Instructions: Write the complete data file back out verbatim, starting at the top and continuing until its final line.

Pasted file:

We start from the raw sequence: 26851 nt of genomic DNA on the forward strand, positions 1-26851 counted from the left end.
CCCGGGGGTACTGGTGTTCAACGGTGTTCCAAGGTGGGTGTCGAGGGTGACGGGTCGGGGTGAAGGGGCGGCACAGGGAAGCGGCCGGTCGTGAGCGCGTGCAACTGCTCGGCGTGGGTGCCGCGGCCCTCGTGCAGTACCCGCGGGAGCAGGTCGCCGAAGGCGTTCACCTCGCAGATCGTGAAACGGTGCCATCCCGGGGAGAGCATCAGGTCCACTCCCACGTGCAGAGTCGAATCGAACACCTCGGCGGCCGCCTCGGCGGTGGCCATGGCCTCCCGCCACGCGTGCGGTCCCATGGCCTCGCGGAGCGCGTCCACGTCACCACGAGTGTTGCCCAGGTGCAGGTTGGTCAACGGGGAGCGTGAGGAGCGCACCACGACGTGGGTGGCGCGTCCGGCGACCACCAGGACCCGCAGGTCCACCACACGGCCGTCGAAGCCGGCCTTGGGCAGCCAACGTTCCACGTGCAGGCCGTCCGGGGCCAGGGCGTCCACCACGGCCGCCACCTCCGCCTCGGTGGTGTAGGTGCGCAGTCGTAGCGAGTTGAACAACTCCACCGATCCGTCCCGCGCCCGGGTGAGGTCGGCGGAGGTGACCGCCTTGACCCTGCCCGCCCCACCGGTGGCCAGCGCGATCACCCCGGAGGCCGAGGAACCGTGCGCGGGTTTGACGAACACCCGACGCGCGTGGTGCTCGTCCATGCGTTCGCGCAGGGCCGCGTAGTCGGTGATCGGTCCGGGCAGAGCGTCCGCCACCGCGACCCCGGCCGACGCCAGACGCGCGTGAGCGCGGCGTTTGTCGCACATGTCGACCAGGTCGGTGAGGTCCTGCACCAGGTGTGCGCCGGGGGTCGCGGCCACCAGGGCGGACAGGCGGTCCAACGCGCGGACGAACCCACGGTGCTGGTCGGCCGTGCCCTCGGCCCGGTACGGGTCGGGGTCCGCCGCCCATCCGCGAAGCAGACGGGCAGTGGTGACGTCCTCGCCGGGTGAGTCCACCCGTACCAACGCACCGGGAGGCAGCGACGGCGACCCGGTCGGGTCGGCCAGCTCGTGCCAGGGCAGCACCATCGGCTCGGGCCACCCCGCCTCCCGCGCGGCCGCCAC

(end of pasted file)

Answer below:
We start from the raw sequence: 26851 nt of genomic DNA on the forward strand, positions 1-26851 counted from the left end.
CCCGGGGGTACTGGTGTTCAACGGTGTTCCAAGGTGGGTGTCGAGGGTGACGGGTCGGGGTGAAGGGGCGGCACAGGGAAGCGGCCGGTCGTGAGCGCGTGCAACTGCTCGGCGTGGGTGCCGCGGCCCTCGTGCAGTACCCGCGGGAGCAGGTCGCCGAAGGCGTTCACCTCGCAGATCGTGAAACGGTGCCATCCCGGGGAGAGCATCAGGTCCACTCCCACGTGCAGAGTCGAATCGAACACCTCGGCGGCCGCCTCGGCGGTGGCCATGGCCTCCCGCCACGCGTGCGGTCCCATGGCCTCGCGGAGCGCGTCCACGTCACCACGAGTGTTGCCCAGGTGCAGGTTGGTCAACGGGGAGCGTGAGGAGCGCACCACGACGTGGGTGGCGCGTCCGGCGACCACCAGGACCCGCAGGTCCACCACACGGCCGTCGAAGCCGGCCTTGGGCAGCCAACGTTCCACGTGCAGGCCGTCCGGGGCCAGGGCGTCCACCACGGCCGCCACCTCCGCCTCGGTGGTGTAGGTGCGCAGTCGTAGCGAGTTGAACAACTCCACCGATCCGTCCCGCGCCCGGGTGAGGTCGGCGGAGGTGACCGCCTTGACCCTGCCCGCCCCACCGGTGGCCAGCGCGATCACCCCGGAGGCCGAGGAACCGTGCGCGGGTTTGACGAACACCCGACGCGCGTGGTGCTCGTCCATGCGTTCGCGCAGGGCCGCGTAGTCGGTGATCGGTCCGGGCAGAGCGTCCGCCACCGCGACCCCGGCCGACGCCAGACGCGCGTGAGCGCGGCGTTTGTCGCACATGTCGACCAGGTCGGTGAGGTCCTGCACCAGGTGTGCGCCGGGGGTCGCGGCCACCAGGGCGGACAGGCGGTCCAACGCGCGGACGAACCCACGGTGCTGGTCGGCCGTGCCCTCGGCCCGGTACGGGTCGGGGTCCGCCGCCCATCCGCGAAGCAGACGGGCAGTGGTGACGTCCTCGCCGGGTGAGTCCACCCGTACCAACGCACCGGGAGGCAGCGACGGCGACCCGGTCGGGTCGGCCAGCTCGTGCCAGGGCAGCACCATCGGCTCGGGCCACCCCGCCTCCCGCGCGGCCGCCAC